Equipping officers with body cameras will be among the options considered by the Ottawa Police Services Board during upcoming budget discussions to improve accountability and public trust in the force, despite criticism from some experts who say the expensive equipment hasn’t proven to be effective.
Body-worn cameras are among a slew of ideas being discussed amid calls to widely reform policing services following numerous instances of excessive police violence across North America, especially against Black and Indigenous members of the public.
Prime Minister Justin Trudeau said Monday he wanted police to wear body cameras to help overcome what he said was public distrust in the forces of law and order, while the head of the RCMP, Brenda Lucki, said in a statement Tuesday she’d like to see a broader rollout of the cameras as an “accountability” measure.
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In response to a Global News inquiry on Tuesday, Sandy Smallwood, acting chair of the Ottawa Police Services Board, said putting cameras on the city’s officers is one approach the oversight body will be considering in the months ahead.
“I plan to raise the topic of body-worn cameras with the chief of police at a future meeting of the board and it will be part of the deliberations on the development of the 2021 budget as well,” she said in an email.
The Ottawa Police Services Board is a civilian oversight committee that proposes a budget for the local force for council approval. Three members of city council, including Mayor Jim Watson, are also members of the board.
An Ottawa Police Service (OPS) spokesperson also told Global News on Tuesday the force will consider revisiting the case for body-worn cameras.
“The OPS will consider everything to improve public trust, and body-worn cameras will be one of those considerations,” the spokesperson said.
The local police force reviewed the “business case” for body cameras in 2016 and got the go-ahead for a pilot project in 2017, but the equipment was never implemented widely.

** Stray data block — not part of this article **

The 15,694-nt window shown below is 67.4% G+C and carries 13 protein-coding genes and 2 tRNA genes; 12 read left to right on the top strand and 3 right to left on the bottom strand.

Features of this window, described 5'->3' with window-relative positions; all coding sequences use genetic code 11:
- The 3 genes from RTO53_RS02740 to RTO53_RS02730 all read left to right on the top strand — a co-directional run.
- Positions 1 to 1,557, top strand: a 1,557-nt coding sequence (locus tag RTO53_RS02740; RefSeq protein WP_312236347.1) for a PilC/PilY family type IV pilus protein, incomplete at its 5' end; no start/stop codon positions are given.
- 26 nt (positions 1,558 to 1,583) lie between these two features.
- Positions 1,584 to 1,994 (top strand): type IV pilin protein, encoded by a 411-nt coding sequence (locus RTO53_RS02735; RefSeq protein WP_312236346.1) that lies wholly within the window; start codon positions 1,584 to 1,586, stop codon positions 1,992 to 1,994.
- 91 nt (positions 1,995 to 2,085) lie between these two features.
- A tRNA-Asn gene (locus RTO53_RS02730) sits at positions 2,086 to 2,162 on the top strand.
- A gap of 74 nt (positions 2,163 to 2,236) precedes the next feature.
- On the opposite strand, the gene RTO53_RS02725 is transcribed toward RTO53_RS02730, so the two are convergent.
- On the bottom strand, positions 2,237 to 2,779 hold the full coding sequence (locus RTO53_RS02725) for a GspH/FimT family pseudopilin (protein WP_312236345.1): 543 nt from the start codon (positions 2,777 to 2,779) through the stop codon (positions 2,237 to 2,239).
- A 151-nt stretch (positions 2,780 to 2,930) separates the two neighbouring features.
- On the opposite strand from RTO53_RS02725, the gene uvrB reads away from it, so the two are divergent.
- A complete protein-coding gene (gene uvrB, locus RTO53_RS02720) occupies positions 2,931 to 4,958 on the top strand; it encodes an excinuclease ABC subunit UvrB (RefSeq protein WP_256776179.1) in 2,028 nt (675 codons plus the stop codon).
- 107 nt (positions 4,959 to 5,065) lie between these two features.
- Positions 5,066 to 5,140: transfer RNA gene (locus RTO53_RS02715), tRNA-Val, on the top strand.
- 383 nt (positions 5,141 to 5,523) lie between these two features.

Matt Skof, the president of the Ottawa Police Association, has long been an advocate for body-worn cameras in the capital.
Skof told Global News that he believes body cameras can not only be used as a reliable accountability mechanism after police conduct issues occur, but also as a preventative measure to prompt officers to rethink their actions, knowing they’re being watched.
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“You definitely have an impact on everybody’s decision making when they know that it’s being recorded.”
There have been numerous pilot projects for the body cameras in police services across the country. Very few have made it standard practice.
Kevin Walby, an associate criminal justice professor at the University of Winnipeg who has studied the use of body-worn cameras on police, said studies in North America looking at the use of these cameras show mixed results.
He added there is very little proof that use-of-force cases are significantly reduced. In some cases, Walby said police felt emboldened by the presence of the camera.
“Some of the police officers in other killings of Black and Indigenous people in North America — the officers have had body cams on,” he said.
Public recordings have played an accountability role too, including in the death of George Floyd, an unarmed Black man who died in Minneapolis after a white officer was filmed kneeling on his neck for nearly nine minutes.
Skof believes the primary barrier to wider adoption of body-worn cameras has been cost.
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Smallwood said in her statement that cameras would require “a significant financial investment in terms of the technology itself, as well as data storage.” She also noted the need for a policy to address privacy and data governance concerns.
Higher budget costs might be difficult to push through city council amid recent calls to defund the police.
At least one Ottawa city councilor, Capital Ward’s Shawn Menard, has expressed his support for defunding the police and reallocating funds to front-line mental health response teams, as an example.
Protest organizers across the country shared similar sentiments about a move towards body cameras.
Jayda Hope, who co-organized a rally in Winnipeg that drew an estimated 15,000 people last week, tweeted “we don’t want body cams, or to work together or compromise (with) the police … We want abolition and defunding.”
Skof says he’s also in favour of readjusting policing models to take responding to mental health and other social crises off front-line officers’ mandates.
But he argues that body-worn cameras could end up being a long-term investment that ultimately reduces costs related to drawn-out court cases by expediting investigations.
“In a moment of crisis, there are these opportunities to look at how policing evolves,” Skof says.
— With files from Canadian Press.
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